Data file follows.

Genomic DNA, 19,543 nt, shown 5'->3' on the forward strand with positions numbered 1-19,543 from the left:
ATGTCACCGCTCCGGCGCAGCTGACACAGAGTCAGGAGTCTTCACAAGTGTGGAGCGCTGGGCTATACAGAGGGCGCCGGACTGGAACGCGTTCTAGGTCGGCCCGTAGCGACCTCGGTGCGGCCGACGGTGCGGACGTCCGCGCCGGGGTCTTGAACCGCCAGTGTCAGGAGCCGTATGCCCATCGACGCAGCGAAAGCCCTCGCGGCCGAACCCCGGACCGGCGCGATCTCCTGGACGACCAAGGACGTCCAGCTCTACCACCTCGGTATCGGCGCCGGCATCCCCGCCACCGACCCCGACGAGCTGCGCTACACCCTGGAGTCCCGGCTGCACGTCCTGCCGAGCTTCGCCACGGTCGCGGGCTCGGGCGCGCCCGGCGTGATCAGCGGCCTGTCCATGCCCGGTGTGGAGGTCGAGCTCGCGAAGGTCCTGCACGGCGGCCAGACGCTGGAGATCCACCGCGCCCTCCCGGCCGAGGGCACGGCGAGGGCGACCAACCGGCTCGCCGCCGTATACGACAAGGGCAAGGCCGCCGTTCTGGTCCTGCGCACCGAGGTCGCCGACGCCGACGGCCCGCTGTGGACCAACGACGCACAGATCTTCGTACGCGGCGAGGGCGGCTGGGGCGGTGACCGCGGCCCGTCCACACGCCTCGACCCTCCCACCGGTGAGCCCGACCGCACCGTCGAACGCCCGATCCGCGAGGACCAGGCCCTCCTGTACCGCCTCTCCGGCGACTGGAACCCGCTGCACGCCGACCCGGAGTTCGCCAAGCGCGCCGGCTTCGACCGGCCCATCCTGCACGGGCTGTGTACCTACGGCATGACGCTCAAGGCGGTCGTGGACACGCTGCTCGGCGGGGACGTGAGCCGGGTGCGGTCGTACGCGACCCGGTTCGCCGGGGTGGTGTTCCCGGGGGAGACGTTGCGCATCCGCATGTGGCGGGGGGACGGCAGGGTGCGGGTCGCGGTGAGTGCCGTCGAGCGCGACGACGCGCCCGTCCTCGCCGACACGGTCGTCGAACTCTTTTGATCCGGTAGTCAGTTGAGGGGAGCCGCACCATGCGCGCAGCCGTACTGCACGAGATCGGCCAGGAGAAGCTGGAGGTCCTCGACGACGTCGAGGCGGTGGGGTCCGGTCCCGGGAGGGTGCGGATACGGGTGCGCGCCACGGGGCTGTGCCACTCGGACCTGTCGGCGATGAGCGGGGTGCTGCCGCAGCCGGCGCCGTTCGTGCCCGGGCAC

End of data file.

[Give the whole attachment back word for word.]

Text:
Genomic DNA, 19,543 nt, shown 5'->3' on the forward strand with positions numbered 1-19,543 from the left:
ATGTCACCGCTCCGGCGCAGCTGACACAGAGTCAGGAGTCTTCACAAGTGTGGAGCGCTGGGCTATACAGAGGGCGCCGGACTGGAACGCGTTCTAGGTCGGCCCGTAGCGACCTCGGTGCGGCCGACGGTGCGGACGTCCGCGCCGGGGTCTTGAACCGCCAGTGTCAGGAGCCGTATGCCCATCGACGCAGCGAAAGCCCTCGCGGCCGAACCCCGGACCGGCGCGATCTCCTGGACGACCAAGGACGTCCAGCTCTACCACCTCGGTATCGGCGCCGGCATCCCCGCCACCGACCCCGACGAGCTGCGCTACACCCTGGAGTCCCGGCTGCACGTCCTGCCGAGCTTCGCCACGGTCGCGGGCTCGGGCGCGCCCGGCGTGATCAGCGGCCTGTCCATGCCCGGTGTGGAGGTCGAGCTCGCGAAGGTCCTGCACGGCGGCCAGACGCTGGAGATCCACCGCGCCCTCCCGGCCGAGGGCACGGCGAGGGCGACCAACCGGCTCGCCGCCGTATACGACAAGGGCAAGGCCGCCGTTCTGGTCCTGCGCACCGAGGTCGCCGACGCCGACGGCCCGCTGTGGACCAACGACGCACAGATCTTCGTACGCGGCGAGGGCGGCTGGGGCGGTGACCGCGGCCCGTCCACACGCCTCGACCCTCCCACCGGTGAGCCCGACCGCACCGTCGAACGCCCGATCCGCGAGGACCAGGCCCTCCTGTACCGCCTCTCCGGCGACTGGAACCCGCTGCACGCCGACCCGGAGTTCGCCAAGCGCGCCGGCTTCGACCGGCCCATCCTGCACGGGCTGTGTACCTACGGCATGACGCTCAAGGCGGTCGTGGACACGCTGCTCGGCGGGGACGTGAGCCGGGTGCGGTCGTACGCGACCCGGTTCGCCGGGGTGGTGTTCCCGGGGGAGACGTTGCGCATCCGCATGTGGCGGGGGGACGGCAGGGTGCGGGTCGCGGTGAGTGCCGTCGAGCGCGACGACGCGCCCGTCCTCGCCGACACGGTCGTCGAACTCTTTTGATCCGGTAGTCAGTTGAGGGGAGCCGCACCATGCGCGCAGCCGTACTGCACGAGATCGGCCAGGAGAAGCTGGAGGTCCTCGACGACGTCGAGGCGGTGGGGTCCGGTCCCGGGAGGGTGCGGATACGGGTGCGCGCCACGGGGCTGTGCCACTCGGACCTGTCGGCGATGAGCGGGGTGCTGCCGCAGCCGGCGCCGTTCGTGCCCGGGCAC